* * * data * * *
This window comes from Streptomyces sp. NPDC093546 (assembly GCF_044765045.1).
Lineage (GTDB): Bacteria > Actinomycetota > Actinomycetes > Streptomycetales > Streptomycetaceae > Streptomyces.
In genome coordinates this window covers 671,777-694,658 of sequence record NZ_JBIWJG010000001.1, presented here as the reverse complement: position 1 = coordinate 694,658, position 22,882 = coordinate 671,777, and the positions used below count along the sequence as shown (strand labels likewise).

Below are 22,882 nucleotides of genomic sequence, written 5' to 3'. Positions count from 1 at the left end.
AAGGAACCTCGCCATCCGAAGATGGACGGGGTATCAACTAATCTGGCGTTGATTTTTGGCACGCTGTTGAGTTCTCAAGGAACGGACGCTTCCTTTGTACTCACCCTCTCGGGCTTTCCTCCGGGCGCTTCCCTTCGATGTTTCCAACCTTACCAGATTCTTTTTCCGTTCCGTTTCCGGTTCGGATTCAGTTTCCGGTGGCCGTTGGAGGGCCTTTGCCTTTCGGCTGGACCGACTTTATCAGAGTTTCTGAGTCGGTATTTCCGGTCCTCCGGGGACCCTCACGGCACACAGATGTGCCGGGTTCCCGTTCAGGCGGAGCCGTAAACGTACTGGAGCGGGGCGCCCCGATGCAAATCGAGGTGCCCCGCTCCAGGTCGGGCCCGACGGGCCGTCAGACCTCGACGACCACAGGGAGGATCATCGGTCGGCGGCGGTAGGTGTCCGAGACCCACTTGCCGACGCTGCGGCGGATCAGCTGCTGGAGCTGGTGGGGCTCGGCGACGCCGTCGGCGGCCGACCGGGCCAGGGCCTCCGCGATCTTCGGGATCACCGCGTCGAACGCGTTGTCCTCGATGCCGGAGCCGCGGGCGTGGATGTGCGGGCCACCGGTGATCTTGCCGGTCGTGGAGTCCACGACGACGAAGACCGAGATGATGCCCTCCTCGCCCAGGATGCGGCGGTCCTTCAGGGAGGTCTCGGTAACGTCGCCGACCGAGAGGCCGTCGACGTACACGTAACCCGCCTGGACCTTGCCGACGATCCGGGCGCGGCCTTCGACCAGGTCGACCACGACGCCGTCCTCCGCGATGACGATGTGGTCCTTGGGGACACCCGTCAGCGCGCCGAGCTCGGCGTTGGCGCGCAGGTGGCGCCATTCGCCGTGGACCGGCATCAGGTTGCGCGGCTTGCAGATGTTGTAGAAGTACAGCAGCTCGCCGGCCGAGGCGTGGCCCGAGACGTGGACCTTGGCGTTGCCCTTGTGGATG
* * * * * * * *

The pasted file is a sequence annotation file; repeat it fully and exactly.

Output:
This window comes from Streptomyces sp. NPDC093546 (assembly GCF_044765045.1).
Lineage (GTDB): Bacteria > Actinomycetota > Actinomycetes > Streptomycetales > Streptomycetaceae > Streptomyces.
In genome coordinates this window covers 671,777-694,658 of sequence record NZ_JBIWJG010000001.1, presented here as the reverse complement: position 1 = coordinate 694,658, position 22,882 = coordinate 671,777, and the positions used below count along the sequence as shown (strand labels likewise).

Below are 22,882 nucleotides of genomic sequence, written 5' to 3'. Positions count from 1 at the left end.
AAGGAACCTCGCCATCCGAAGATGGACGGGGTATCAACTAATCTGGCGTTGATTTTTGGCACGCTGTTGAGTTCTCAAGGAACGGACGCTTCCTTTGTACTCACCCTCTCGGGCTTTCCTCCGGGCGCTTCCCTTCGATGTTTCCAACCTTACCAGATTCTTTTTCCGTTCCGTTTCCGGTTCGGATTCAGTTTCCGGTGGCCGTTGGAGGGCCTTTGCCTTTCGGCTGGACCGACTTTATCAGAGTTTCTGAGTCGGTATTTCCGGTCCTCCGGGGACCCTCACGGCACACAGATGTGCCGGGTTCCCGTTCAGGCGGAGCCGTAAACGTACTGGAGCGGGGCGCCCCGATGCAAATCGAGGTGCCCCGCTCCAGGTCGGGCCCGACGGGCCGTCAGACCTCGACGACCACAGGGAGGATCATCGGTCGGCGGCGGTAGGTGTCCGAGACCCACTTGCCGACGCTGCGGCGGATCAGCTGCTGGAGCTGGTGGGGCTCGGCGACGCCGTCGGCGGCCGACCGGGCCAGGGCCTCCGCGATCTTCGGGATCACCGCGTCGAACGCGTTGTCCTCGATGCCGGAGCCGCGGGCGTGGATGTGCGGGCCACCGGTGATCTTGCCGGTCGTGGAGTCCACGACGACGAAGACCGAGATGATGCCCTCCTCGCCCAGGATGCGGCGGTCCTTCAGGGAGGTCTCGGTAACGTCGCCGACCGAGAGGCCGTCGACGTACACGTAACCCGCCTGGACCTTGCCGACGATCCGGGCGCGGCCTTCGACCAGGTCGACCACGACGCCGTCCTCCGCGATGACGATGTGGTCCTTGGGGACACCCGTCAGCGCGCCGAGCTCGGCGTTGGCGCGCAGGTGGCGCCATTCGCCGTGGACCGGCATCAGGTTGCGCGGCTTGCAGATGTTGTAGAAGTACAGCAGCTCGCCGGCCGAGGCGTGGCCCGAGACGTGGACCTTGGCGTTGCCCTTGTGGATG